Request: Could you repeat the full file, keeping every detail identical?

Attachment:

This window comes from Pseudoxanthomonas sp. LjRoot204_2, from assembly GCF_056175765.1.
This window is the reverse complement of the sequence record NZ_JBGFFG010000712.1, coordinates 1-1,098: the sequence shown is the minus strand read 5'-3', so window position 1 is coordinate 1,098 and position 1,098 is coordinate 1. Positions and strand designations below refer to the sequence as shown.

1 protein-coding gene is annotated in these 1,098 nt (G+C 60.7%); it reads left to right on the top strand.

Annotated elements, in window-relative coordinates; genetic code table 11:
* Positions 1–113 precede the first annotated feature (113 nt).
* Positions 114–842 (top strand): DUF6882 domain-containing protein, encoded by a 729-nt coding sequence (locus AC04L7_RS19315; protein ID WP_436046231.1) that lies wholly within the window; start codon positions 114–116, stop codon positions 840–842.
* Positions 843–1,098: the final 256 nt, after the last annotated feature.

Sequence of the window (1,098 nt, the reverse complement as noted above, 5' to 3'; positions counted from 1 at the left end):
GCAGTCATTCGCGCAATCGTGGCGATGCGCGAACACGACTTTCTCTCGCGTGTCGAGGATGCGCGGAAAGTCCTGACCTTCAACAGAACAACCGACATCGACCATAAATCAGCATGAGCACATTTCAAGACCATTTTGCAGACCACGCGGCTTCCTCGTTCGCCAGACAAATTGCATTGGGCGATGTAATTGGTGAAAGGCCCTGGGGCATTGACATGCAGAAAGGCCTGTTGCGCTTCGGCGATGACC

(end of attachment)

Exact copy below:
This window comes from Pseudoxanthomonas sp. LjRoot204_2, from assembly GCF_056175765.1.
This window is the reverse complement of the sequence record NZ_JBGFFG010000712.1, coordinates 1-1,098: the sequence shown is the minus strand read 5'-3', so window position 1 is coordinate 1,098 and position 1,098 is coordinate 1. Positions and strand designations below refer to the sequence as shown.

1 protein-coding gene is annotated in these 1,098 nt (G+C 60.7%); it reads left to right on the top strand.

Annotated elements, in window-relative coordinates; genetic code table 11:
* Positions 1–113 precede the first annotated feature (113 nt).
* Positions 114–842 (top strand): DUF6882 domain-containing protein, encoded by a 729-nt coding sequence (locus AC04L7_RS19315; protein ID WP_436046231.1) that lies wholly within the window; start codon positions 114–116, stop codon positions 840–842.
* Positions 843–1,098: the final 256 nt, after the last annotated feature.

Sequence of the window (1,098 nt, the reverse complement as noted above, 5' to 3'; positions counted from 1 at the left end):
GCAGTCATTCGCGCAATCGTGGCGATGCGCGAACACGACTTTCTCTCGCGTGTCGAGGATGCGCGGAAAGTCCTGACCTTCAACAGAACAACCGACATCGACCATAAATCAGCATGAGCACATTTCAAGACCATTTTGCAGACCACGCGGCTTCCTCGTTCGCCAGACAAATTGCATTGGGCGATGTAATTGGTGAAAGGCCCTGGGGCATTGACATGCAGAAAGGCCTGTTGCGCTTCGGCGATGACC